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What to bring....


  1. Saltwater Fishing License. If you don’t already have a saltwater fishing license, you can get one at . For help, call (888) 362-LDWF. You will get a number that will serve as your license. Write the 16-digit number down and bring it with you, along with a copy of your driver’s license.​​​​

  2. Recreational Offshore Landings Permit & EFP Exemption. If the trip is planned to be offshore, go to and obtain a free Recreational Offshore Landing Permit and the associated EFP Red Snapper exemption. Please print both permits and bring them with you. Apps are also available for Apple and Android devices. NOTE: You must have your fishing license number (or 16-digit temporary number) to apply.​​

  3. Boat shoes. No black sole shoes. Black soles leave scuff marks on the boat which are very hard to remove. However, do not plan on fishing barefoot. Although it feels great in the summer, going barefoot is dangerous in a boat filled with huge hooks, gaffs, and mad fish with sharp teeth.​

  4. Refreshments. Bring whatever food and drinks you want for a full day/night on the water. Water is important to prevent dehydration. If you bring beer, only bring cans (no glass). Lastly, no bananas on the boat!

  5. Dry Bag. If going offshore, or overnight, a small dry bag is a good idea, although unnecessary, to bring for carrying rain gear, hat, glasses, and other personal items you may need while fishing.

  6. Rainwear. If going offshore, or overnight, Foul weather gear is optional but encouraged. It doesn’t have to rain to get wet offshore, and in the summer, showers happen every day. If the seas and the wind are just right, you can get wet just riding in the boat.

  7. Sunglasses. Preferably polarized fishing glasses, if you have them, to lessen the sun's glare.

  8. Camera. Bring a camera to document the gigantic fish you catch or video the beautiful Gulf Coast or marsh sights. If we catch any billfish, we will tag and release them, so photos are a must.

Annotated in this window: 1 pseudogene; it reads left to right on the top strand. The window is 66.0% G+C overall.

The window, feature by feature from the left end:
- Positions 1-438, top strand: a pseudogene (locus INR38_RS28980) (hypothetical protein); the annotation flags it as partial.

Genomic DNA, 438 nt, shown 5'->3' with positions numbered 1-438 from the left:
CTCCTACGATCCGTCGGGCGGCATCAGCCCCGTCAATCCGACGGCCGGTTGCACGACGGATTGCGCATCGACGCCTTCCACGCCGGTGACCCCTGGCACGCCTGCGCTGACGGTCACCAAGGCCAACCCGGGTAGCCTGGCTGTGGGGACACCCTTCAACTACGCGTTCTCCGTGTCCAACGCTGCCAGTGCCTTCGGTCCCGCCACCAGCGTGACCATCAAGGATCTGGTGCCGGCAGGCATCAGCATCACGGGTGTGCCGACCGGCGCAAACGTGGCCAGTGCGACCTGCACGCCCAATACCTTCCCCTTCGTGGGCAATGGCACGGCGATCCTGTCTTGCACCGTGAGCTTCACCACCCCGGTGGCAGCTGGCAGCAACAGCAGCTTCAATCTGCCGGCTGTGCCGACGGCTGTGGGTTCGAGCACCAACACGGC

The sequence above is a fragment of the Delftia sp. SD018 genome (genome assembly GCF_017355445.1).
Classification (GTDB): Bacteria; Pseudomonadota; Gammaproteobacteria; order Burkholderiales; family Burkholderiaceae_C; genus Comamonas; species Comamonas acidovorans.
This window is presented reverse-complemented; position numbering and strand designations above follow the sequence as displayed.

9. Headgear. A brimmed hat or ball cap is a good idea, especially for those of us getting thin on top.

  10. Bonine. If you get seasick or aren't sure if you do, take Bonine, or other similar product, the night before a day trip, or the morning of a night trip and an hour before departure. We recommend Bonine over Dramamine because it causes less drowsiness. If you aren’t sure if Bonine is ok to take, as your doctor.

  11. Sun Protection. We have lots of sunscreen at Camp Alibi, but if you bring your own, we recommend Neutrogena CoolDry Sport Sunscreen or Neutrogena Ultra Sheer Dry-Touch; but anything broad spectrum and not Banana Boat is ok (see #4 above). Spray sunscreen is discouraged as it turns the boat into an ice rink.  

  12. Cooler. Bring a cooler to transport your catch home. On an awesome day, you could take home 50+ lbs. of filets.

  13. Cash. Bring cash to purchase anything (shirts, hats, decals, snacks) you might want at Coco Marina and to tip the boat's deckhand if we hire one. About $30-50 per person is a customary tip for an offshore trip.

  14. Reels & Tackle. Please do not bring any rods, reels, or tackle. We have everything you will need, and you are welcome to use it all.

  15. Communication. Cell phone coverage with AT&T in Cocodrie is spotty; Verizon is a little better. However, the boat has a satellite phone if you need to contact your family or conduct some important business. Lastly, the camp has high-speed Wi-Fi for your laptops and handheld devices.


Tight lines,


Stephen Babcock

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